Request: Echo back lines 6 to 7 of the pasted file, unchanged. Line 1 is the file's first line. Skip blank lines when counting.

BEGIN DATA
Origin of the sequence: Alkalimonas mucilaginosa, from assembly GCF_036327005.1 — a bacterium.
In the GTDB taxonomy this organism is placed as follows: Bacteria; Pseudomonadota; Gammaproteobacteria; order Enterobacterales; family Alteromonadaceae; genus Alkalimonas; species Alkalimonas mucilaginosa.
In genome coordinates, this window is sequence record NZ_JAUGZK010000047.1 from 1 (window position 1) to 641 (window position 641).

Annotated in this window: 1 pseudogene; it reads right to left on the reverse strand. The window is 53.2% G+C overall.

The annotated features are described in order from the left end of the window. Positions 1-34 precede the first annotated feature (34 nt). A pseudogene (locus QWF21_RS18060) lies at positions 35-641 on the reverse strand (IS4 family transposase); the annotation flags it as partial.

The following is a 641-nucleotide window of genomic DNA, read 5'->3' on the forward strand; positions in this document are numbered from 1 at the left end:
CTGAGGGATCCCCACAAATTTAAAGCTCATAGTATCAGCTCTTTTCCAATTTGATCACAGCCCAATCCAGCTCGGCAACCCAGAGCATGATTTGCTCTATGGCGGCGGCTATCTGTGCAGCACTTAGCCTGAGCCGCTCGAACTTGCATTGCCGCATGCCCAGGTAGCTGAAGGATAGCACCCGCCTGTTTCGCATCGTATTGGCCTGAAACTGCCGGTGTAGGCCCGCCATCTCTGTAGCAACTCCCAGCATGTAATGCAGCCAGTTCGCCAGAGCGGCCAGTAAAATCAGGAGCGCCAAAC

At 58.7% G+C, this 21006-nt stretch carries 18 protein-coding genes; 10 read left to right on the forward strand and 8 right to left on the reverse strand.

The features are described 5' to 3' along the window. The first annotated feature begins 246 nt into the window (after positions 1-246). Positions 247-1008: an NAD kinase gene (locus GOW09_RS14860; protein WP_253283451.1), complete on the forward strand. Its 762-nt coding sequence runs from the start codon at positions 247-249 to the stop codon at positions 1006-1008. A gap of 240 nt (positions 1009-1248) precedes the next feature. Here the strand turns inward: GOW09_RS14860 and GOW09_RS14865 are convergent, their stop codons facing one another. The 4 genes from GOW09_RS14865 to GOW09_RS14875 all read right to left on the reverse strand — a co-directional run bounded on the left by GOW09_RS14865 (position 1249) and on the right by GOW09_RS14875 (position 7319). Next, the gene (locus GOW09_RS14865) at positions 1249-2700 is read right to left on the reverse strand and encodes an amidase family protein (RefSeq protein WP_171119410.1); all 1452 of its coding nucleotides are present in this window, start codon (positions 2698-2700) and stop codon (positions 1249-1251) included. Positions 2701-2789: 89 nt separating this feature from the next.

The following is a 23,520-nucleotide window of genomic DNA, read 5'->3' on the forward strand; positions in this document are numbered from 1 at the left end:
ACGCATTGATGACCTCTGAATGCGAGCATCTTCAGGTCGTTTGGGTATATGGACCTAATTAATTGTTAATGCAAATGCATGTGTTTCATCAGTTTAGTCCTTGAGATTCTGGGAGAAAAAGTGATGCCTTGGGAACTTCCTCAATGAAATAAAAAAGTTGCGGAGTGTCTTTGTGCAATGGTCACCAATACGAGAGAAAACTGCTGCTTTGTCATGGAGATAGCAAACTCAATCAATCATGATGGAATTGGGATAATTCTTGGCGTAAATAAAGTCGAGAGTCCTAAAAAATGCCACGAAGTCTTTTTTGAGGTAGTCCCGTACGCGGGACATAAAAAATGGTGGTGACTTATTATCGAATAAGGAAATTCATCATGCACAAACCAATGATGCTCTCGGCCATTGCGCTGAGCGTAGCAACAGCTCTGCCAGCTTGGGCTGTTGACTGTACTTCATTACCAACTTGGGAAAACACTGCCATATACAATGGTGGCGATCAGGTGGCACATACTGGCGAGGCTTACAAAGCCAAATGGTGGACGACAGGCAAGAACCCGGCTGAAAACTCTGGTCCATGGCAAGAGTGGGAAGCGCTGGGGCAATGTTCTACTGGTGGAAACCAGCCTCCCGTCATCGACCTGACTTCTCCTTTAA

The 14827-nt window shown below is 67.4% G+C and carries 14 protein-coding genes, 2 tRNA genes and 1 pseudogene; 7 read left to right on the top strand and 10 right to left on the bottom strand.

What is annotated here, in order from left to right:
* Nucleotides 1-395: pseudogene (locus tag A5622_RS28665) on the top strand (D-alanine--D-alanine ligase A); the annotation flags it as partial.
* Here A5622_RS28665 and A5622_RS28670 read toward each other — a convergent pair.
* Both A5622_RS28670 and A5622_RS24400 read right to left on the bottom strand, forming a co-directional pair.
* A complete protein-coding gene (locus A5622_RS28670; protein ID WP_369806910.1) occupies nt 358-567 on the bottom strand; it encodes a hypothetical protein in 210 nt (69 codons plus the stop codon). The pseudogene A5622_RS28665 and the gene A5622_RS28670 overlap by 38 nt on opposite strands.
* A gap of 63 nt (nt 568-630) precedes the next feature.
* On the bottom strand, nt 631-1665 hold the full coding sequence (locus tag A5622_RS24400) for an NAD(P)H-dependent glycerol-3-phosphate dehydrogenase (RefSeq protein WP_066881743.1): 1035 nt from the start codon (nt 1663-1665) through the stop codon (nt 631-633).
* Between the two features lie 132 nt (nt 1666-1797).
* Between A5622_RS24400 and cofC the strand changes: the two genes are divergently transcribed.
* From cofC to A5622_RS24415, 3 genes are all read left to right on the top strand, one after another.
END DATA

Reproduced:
The following is a 641-nucleotide window of genomic DNA, read 5'->3' on the forward strand; positions in this document are numbered from 1 at the left end:
CTGAGGGATCCCCACAAATTTAAAGCTCATAGTATCAGCTCTTTTCCAATTTGATCACAGCCCAATCCAGCTCGGCAACCCAGAGCATGATTTGCTCTATGGCGGCGGCTATCTGTGCAGCACTTAGCCTGAGCCGCTCGAACTTGCATTGCCGCATGCCCAGGTAGCTGAAGGATAGCACCCGCCTGTTTCGCATCGTATTGGCCTGAAACTGCCGGTGTAGGCCCGCCATCTCTGTAGCAACTCCCAGCATGTAATGCAGCCAGTTCGCCAGAGCGGCCAGTAAAATCAGGAGCGCCAAAC